Not all defenders are like Franz Beckenbauer, Paolo Maldini, Franco Baresi, Alesssandro Nesta, Lilian Thuram, Jaap Stam, or Javier Zanetti to name a few. Not all anticipate. Not all play clean. Not all play the ball.
Most play the man.
They have been taught by experience and by the instructions their coaches have been giving them for years that they need to stop the opposite number by whatever means possible. And if that means a shirt tug, a nudge just as he was getting ready to jump, holding on to his shorts or even wrestling him to the ground – it was fine.
But you had to be shrewd about it. One couldn’t just foul them blatantly. You had make sure the referee was far away or not looking that way. Do that and then feign ignorance. There was no way to turn back time. The linesmen are too far away to get a clear look at what is happening. Essentially, one could get away with a lot. Playing ugly was an art – a dark art.
But with the advent of the Video Assistant Referee (VAR), defenders can’t get away with anything. If the referee isn’t sure about what happened, he can just go to the sideline and ascertain which player is speaking the truth. The 2018 World Cup has already seen 22 penalties being given in total. Seventeen of them were converted but that isn’t the point.
Rather, what led to those penalties is. Take for instance, the penalty that came about as a direct result of Javier Mascherano’s actions during the Argentina-Nigeria game on Tuesday. He was penalised for holding on to and taking down Balogun. The Argentine had his arms around Balogun, a common tactic used to restrict movement, especially during set pieces. Almost every defender does that and it was fine in the pre-VAR era.
But now, if the attacker tries to burst through those arms (which they will), it will almost always lead to a foul. The first reaction to someone trying to break out of the cage will be to strengthen your arms and keep him trapped inside. But if the attacker continues to push, it will almost always result in a foul. If it happens to be inside the box, it could lead to a yellow card or a penalty or even a red card. All three outcomes are trouble.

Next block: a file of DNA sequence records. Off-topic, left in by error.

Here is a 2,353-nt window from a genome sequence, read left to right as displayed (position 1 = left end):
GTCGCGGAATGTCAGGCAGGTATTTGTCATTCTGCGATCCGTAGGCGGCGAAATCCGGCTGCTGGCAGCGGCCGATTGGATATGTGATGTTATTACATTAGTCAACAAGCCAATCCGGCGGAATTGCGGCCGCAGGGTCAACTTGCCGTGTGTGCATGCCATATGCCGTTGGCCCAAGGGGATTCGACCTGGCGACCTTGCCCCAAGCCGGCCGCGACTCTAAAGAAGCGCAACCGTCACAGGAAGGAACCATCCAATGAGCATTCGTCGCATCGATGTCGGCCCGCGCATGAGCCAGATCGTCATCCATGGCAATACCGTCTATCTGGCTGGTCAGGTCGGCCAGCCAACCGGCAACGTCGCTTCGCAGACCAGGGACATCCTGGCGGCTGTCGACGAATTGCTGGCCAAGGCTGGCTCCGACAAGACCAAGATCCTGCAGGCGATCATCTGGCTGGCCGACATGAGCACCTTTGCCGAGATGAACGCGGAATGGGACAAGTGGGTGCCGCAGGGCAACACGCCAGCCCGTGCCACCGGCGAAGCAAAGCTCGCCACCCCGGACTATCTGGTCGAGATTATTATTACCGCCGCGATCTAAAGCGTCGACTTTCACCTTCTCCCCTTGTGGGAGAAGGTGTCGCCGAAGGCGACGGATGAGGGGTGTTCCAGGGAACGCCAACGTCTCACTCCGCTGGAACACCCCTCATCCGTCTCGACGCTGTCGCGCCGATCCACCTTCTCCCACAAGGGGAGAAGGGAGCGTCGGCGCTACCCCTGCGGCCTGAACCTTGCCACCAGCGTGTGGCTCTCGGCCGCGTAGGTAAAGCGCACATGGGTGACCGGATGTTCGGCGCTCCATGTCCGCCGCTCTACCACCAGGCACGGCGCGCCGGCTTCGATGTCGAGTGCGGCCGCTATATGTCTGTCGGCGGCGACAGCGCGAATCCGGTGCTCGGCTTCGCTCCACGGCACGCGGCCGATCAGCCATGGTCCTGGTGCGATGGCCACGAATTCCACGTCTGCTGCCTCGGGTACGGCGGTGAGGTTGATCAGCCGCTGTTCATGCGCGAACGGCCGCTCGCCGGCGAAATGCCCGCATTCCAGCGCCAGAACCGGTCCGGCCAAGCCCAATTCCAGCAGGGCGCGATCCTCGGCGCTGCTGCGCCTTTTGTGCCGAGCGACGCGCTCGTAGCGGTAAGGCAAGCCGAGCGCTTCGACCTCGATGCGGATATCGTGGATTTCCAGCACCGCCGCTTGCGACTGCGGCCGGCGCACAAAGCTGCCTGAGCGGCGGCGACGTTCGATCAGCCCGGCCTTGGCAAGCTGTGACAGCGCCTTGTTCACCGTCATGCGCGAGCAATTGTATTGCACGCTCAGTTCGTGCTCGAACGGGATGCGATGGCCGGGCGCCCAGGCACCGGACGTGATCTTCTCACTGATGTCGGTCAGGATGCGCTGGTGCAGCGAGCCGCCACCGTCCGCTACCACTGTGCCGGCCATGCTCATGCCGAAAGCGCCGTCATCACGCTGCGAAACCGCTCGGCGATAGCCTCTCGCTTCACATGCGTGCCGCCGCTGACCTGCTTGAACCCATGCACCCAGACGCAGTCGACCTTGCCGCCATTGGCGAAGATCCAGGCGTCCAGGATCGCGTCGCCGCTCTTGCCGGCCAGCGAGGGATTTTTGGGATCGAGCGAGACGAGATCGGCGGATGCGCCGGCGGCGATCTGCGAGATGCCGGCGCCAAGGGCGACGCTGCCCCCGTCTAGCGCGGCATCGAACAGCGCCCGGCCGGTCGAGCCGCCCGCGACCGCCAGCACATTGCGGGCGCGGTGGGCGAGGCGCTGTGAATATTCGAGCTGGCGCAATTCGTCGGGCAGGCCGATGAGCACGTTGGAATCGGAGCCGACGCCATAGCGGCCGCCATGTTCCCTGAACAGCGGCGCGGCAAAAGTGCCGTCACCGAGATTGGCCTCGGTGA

That Sergio Ramos tackle from the Champions League final might have had a different, more damning outcome for Real Madrid too if VAR was being used then. There are so many other incidents that we can think of in this tournament alone which show that unless defenders can clean up their act, they will often cause the downfall of their team.
During the 2014 World Cup in Brazil, only 13 penalties were awarded in the entire tournament. The reason for ‘low’ number came down to evidence. The referee would not give a potentially game-changing decision unless he was absolutely sure. Now, they have the opportunity to be absolutely sure about any decision they give. For the referees, it is a huge plus.
Back to pure defending
But for defenders, it is nothing less than a bat out of hell. Football has never championed quality defending the way it lauds attacking flair. The goal-scorers are the darlings – they earn the biggest bucks, they score the goals, they are loved by the fans. The game was always skewed in their favour.
The problem now is that defenders need to unlearn the dark arts and go back to being pure defenders. They will have to anticipate, position themselves better and get there before the attackers. They would have probably realised that as well but when the going gets tough, they will revert to form.
That is exactly what happened to Mascherano and so many other defenders. How easy is it to forget things that you have taken decades to master? How easy to cut away a huge chunk of your technique?
To become a great defender, you have to play against the greatest in the world and be better than them… not once… not twice but for an entire game… for an entire season. And the one ingredient you need to be able to do that is not height, or speed or even ball skills. Rather, it boils down to confidence.
But VAR will leave them feeling unsure. It will plant a seed of doubt in their minds and that means they will hesitate. The difference between being aggressive and being dirty is minimal. Sometimes you cross the line. And now that will be caught. It makes an already difficult job, tougher still.
The big area of change will be the defending inside a box. In open play, it is a bit easier. The attacker doesn’t set up and you can outrun or out-think them. But in a set-piece is different and now, very, very dangerous. Of the 38 goals scored in the opening round of matches 21 of them (53%) were scored from free-kicks, corners or from the spot.
That is a huge number and much higher than one we are used to seeing in club football (where VAR is not used) but also one that highlights how difficult it is to adapt to this change at short notice. Going into the knockout rounds, the problem is only going to be the subject of even greater focus given that unlike the group stages where teams had a chance of making a comeback, there is no safety net now.
No team can win a World Cup without a good defence but given what we have seen so far, the idea of a good defender is going to radically change in the coming days. It make take some time to get things right, but in the long run – it could mean a return to the golden age of defending.